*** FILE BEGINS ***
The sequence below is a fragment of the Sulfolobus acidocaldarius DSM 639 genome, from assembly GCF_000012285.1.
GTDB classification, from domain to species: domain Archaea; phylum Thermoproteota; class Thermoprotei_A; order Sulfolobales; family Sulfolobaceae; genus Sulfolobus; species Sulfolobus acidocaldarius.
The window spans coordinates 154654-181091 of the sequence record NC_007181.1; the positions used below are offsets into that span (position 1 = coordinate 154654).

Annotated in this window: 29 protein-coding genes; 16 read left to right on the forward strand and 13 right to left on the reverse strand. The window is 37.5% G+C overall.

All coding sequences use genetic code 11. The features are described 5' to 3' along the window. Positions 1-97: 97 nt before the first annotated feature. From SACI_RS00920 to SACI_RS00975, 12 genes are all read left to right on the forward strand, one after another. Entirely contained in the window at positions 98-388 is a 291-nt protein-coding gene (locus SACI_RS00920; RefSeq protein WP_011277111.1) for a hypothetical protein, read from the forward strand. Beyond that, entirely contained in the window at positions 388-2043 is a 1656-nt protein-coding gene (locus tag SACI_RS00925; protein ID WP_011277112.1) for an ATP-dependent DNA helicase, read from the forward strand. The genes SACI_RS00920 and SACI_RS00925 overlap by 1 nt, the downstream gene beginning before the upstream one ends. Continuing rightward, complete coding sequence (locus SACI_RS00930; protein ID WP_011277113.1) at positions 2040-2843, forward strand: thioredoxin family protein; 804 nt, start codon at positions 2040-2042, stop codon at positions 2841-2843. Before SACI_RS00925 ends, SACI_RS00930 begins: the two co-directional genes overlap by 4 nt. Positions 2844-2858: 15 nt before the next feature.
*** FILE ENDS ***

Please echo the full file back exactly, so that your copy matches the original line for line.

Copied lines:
The sequence below is a fragment of the Sulfolobus acidocaldarius DSM 639 genome, from assembly GCF_000012285.1.
GTDB classification, from domain to species: domain Archaea; phylum Thermoproteota; class Thermoprotei_A; order Sulfolobales; family Sulfolobaceae; genus Sulfolobus; species Sulfolobus acidocaldarius.
The window spans coordinates 154654-181091 of the sequence record NC_007181.1; the positions used below are offsets into that span (position 1 = coordinate 154654).

Annotated in this window: 29 protein-coding genes; 16 read left to right on the forward strand and 13 right to left on the reverse strand. The window is 37.5% G+C overall.

All coding sequences use genetic code 11. The features are described 5' to 3' along the window. Positions 1-97: 97 nt before the first annotated feature. From SACI_RS00920 to SACI_RS00975, 12 genes are all read left to right on the forward strand, one after another. Entirely contained in the window at positions 98-388 is a 291-nt protein-coding gene (locus SACI_RS00920; RefSeq protein WP_011277111.1) for a hypothetical protein, read from the forward strand. Beyond that, entirely contained in the window at positions 388-2043 is a 1656-nt protein-coding gene (locus tag SACI_RS00925; protein ID WP_011277112.1) for an ATP-dependent DNA helicase, read from the forward strand. The genes SACI_RS00920 and SACI_RS00925 overlap by 1 nt, the downstream gene beginning before the upstream one ends. Continuing rightward, complete coding sequence (locus SACI_RS00930; protein ID WP_011277113.1) at positions 2040-2843, forward strand: thioredoxin family protein; 804 nt, start codon at positions 2040-2042, stop codon at positions 2841-2843. Before SACI_RS00925 ends, SACI_RS00930 begins: the two co-directional genes overlap by 4 nt. Positions 2844-2858: 15 nt before the next feature.